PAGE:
Colour is not very vibrant and contrast is good rather than excellent. The hood is not tight and can wobble a bit.
The combination of lacking SMC, the bit of fungus and small dust particles may be to blame for colour and contrast being not excellent.

I would have liked it to be with an "A" setting on the aperture like my Tamron 135 F2.5 with an "A" adaptall mount. Much easier to use than green button metering.

I actually do like it though, nice and sharp, good enough wide open and probably sharper than my Tamron Adaptall 135mm F2.5.

I may have paid over the odds for this considering the condition but do not regret it, a little pp work makes a lot of difference to the images and I need to get some practice in.

Registered: July, 2013
Location: People's Republic of America
Posts: 9,188
Lens Review Date: December 31, 2019 I can recommend this lens: Yes | Price: N/A | Rating: 8 

Pros: Sharpness, colors, cheap!
Cons: Aberrations wide open, no SMC coatings
Sharpness: 9    Aberrations: 6    Bokeh: 10    Handling: 9    Value: 10   

This lens is usually found very cheap, which makes it a bargain. It's a nice lens to have. I have had all 3 versions of this 4-element design:
-First the SMC-A 135 2.8
-Then the Takumar Bayonet 135 2.5
-Finally this Takumar Bayonet 135 2.8
Sold the Takumar Bayonet 135 2.5 early on, though the only difference between it and the SMC-A 135 2.8 was that the SMC lens had better contrast and colors, and handled better. Then later I sold the SMC-A because I was always reaching out for the SMC Pentax-A 70-210 f4, which gave me better results. The issue was that the SMC-A was the less sharp wide open than the Takumar Bayonet had been, which negated the advantage of having that extra stop over the zoom.
But I missed having a prime in that range and even though I don't use it a whole lot, it's good having when I need the f2.8. So when I saw one for 32 dollars on the auction site, I bought it.

So for the 135 2.5 Takumar Bayonet copy:

Sharpness - Very sharp, to me acceptably sharp wide open. I once made a direct comparison with the SMC-A 135 2.8 wide open and I could not find any difference in exposure (suggesting that either this lens is an f2.8, or it has a lot more vignetting wide open even at the center, than the SMC lens). Stopped down it's very sharp.

Handling - it's a 9 only because it doesn't feel as nice and luxurious as a Takumar or K lens, but it's perfectly fine. The feel while zooming is good (feels more like a modern lens than a vintage lens in that aspect, but a good modern lens like a Sigma Art). The aperture ring is plasticky but I have not had any issues, it works fine and I have confidence in it. In fact it was a bit firmer and better than the later Takumar Bayonet 135 2.8.

Bokeh - it's great which is what you'd expect from a 135mm lens.

Aberrations - they are there wide open but it's what you'd expect from a non-SMC lens. Yet I don't feel they're any worse than the SMC 135 I used to have.

Rendering - the most important item to me, and the lens does great. It's different from the SMC-A and later Bayonet 2.8 design, but it's great. To me it renders a bit like a K lens, meaning contrast is a bit lower, but colors are still rich and pleasing. I always got great tones with browns from this lens for some reason.

If you find one... get it, or get the 135 2.8 which has slightly better coatings. Either one is great!
Junior Member

Registered: December, 2019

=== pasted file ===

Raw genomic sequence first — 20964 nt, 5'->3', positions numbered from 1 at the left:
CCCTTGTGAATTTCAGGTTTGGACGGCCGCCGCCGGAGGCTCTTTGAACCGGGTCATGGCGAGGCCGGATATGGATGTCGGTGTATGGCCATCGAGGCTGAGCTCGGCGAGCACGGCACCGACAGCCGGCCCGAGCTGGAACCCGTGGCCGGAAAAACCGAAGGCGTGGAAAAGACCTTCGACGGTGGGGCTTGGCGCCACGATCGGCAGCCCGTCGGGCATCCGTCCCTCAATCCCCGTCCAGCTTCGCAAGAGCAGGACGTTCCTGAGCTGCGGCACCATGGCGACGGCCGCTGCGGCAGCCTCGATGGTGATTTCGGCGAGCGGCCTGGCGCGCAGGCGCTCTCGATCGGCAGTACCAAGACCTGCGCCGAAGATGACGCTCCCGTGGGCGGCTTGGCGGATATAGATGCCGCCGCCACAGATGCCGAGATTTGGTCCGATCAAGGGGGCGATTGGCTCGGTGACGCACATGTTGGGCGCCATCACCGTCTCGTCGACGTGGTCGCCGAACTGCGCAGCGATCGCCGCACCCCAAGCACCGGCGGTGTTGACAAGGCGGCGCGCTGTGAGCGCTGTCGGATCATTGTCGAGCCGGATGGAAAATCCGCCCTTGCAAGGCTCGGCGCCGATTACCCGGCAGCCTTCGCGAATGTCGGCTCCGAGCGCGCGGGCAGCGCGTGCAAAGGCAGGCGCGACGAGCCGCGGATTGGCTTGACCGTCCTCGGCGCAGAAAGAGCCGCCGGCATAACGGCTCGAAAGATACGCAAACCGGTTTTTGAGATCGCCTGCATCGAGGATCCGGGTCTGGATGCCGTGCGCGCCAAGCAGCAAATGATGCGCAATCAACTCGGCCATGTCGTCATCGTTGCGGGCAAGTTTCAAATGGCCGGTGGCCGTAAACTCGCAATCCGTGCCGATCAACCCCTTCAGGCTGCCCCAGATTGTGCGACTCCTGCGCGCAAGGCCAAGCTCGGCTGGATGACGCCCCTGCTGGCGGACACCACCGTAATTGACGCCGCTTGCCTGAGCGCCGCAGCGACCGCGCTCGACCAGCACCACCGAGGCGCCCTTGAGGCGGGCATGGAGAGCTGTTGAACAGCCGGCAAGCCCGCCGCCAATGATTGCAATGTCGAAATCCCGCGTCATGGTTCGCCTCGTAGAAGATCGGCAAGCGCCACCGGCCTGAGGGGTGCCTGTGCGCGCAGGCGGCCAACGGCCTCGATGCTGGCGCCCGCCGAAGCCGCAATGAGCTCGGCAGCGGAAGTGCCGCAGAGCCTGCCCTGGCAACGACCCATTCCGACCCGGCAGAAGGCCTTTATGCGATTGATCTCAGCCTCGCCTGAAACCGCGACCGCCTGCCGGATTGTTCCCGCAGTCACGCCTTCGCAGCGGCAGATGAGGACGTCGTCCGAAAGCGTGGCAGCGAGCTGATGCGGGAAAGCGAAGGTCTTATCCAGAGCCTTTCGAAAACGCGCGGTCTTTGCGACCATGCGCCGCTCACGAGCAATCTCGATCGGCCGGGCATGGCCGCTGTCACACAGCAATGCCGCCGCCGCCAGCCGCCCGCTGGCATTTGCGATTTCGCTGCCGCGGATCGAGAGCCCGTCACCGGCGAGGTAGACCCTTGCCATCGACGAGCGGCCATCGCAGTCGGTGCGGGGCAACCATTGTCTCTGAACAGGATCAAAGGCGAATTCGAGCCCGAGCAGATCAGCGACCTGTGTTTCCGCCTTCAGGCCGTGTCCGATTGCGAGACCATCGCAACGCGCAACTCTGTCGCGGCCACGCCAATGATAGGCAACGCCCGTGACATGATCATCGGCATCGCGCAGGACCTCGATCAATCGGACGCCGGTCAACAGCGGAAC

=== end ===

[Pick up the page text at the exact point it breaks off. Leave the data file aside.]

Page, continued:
Posts: 41
Lens Review Date: December 31, 2019 I can recommend this lens: Yes | Price: $20.00 | Rating: 9 

Pros: cleans up nicely even by F2.8, nice focusing ring, integral hood, cheap
Cons: Horrific at F2.5
Sharpness: 8    Aberrations: 8    Bokeh: 9    Handling: 10    Value: 10    Camera Used: Pentax MX, Canon 5DMkII   

The recommendations to stop it down, at least to F2.8, are absolutely correct. The lens is a sloppy smudgy mess at F2.5 but just the jump to F2.8 helps it massively, really night and day. Really nice for a budget lens; the focus ring and aperture ring are both very clean and precise.

2.5 is so bad I'm tempted to open up the back of the lens and try to block off the 2.5 detent, it's easy to accidentally knock it back to there for 2.8. Someone complained about the colorful aperture and focus markings, but I like them; they're cheerful and aid reading at a glance.

Registered: September, 2017
Location: Medellín
Posts: 1,313
Lens Review Date: December 23, 2019 I can recommend this lens: Yes | Price: $35.00 | Rating: 10 

Pros: Built in hood, flawless metal build, color coding, 8 aperture blades, light.
Cons: Soft wide open, CA.
Sharpness: 8    Aberrations: 7    Bokeh: 8    Handling: 10    Value: 10    Camera Used: Film cameras, K-5   

Works well for soft b&w portraits wide open. Stop down a bit and it performs really well overall. Construction is flawless, definitely budget but well made in Japan. Built-in hood could be longer, because it really doesn't like bright lights in and outside the frame. Keep that in mind and look for scenes with soft light overall. You can build a nice 52 mm filter thread manual lens kit with it. It's the culprit of me getting the K version. For the price, you can't go wrong if you're just starting out. Try it and learn how to work with it.

Registered: July, 2016
Location: Patrick Co. Virginia
Posts: 1,344

1 user found this helpful
Lens Review Date: November 6, 2019 I can recommend this lens: Yes | Price: $30.00 | Rating: 9 

Pros: beautiful, handles good, isolates subject well, nifty little built in hood
Cons: CA on bright objects
Sharpness: 9    Aberrations: 6    Bokeh: 8    Handling: 10    Value: 10    Camera Used: k-50, k5   

I got this one from ebay from an estate auctioneer. It came in a nice old can along with a 2x tv. It was also the first old lens I bought..the one that started it all.